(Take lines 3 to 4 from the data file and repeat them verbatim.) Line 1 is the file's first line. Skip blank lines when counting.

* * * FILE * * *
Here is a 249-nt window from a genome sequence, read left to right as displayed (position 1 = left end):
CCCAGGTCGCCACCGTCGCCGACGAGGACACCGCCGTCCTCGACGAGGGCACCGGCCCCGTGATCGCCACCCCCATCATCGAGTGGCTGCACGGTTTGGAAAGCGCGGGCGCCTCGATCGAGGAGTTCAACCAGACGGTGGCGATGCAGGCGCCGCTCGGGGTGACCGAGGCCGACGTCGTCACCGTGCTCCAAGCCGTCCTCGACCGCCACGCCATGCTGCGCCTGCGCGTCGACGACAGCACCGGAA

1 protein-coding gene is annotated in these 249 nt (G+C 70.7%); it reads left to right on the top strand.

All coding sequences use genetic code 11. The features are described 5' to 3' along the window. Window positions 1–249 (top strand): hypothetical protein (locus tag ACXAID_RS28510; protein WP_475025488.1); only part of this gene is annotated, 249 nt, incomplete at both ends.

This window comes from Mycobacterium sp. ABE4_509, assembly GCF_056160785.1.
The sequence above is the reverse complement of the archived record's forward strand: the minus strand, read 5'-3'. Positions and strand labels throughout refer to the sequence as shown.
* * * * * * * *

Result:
1 protein-coding gene is annotated in these 249 nt (G+C 70.7%); it reads left to right on the top strand.

All coding sequences use genetic code 11. The features are described 5' to 3' along the window. Window positions 1–249 (top strand): hypothetical protein (locus tag ACXAID_RS28510; protein WP_475025488.1); only part of this gene is annotated, 249 nt, incomplete at both ends.